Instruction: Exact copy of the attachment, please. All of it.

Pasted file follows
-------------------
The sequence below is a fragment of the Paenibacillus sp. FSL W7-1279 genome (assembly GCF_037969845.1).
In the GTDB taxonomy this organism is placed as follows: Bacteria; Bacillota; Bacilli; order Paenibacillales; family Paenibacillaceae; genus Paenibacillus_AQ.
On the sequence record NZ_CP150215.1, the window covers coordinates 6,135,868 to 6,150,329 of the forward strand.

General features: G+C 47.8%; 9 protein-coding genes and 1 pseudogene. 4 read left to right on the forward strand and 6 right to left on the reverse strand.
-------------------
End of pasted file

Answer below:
The sequence below is a fragment of the Paenibacillus sp. FSL W7-1279 genome (assembly GCF_037969845.1).
In the GTDB taxonomy this organism is placed as follows: Bacteria; Bacillota; Bacilli; order Paenibacillales; family Paenibacillaceae; genus Paenibacillus_AQ.
On the sequence record NZ_CP150215.1, the window covers coordinates 6,135,868 to 6,150,329 of the forward strand.

General features: G+C 47.8%; 9 protein-coding genes and 1 pseudogene. 4 read left to right on the forward strand and 6 right to left on the reverse strand.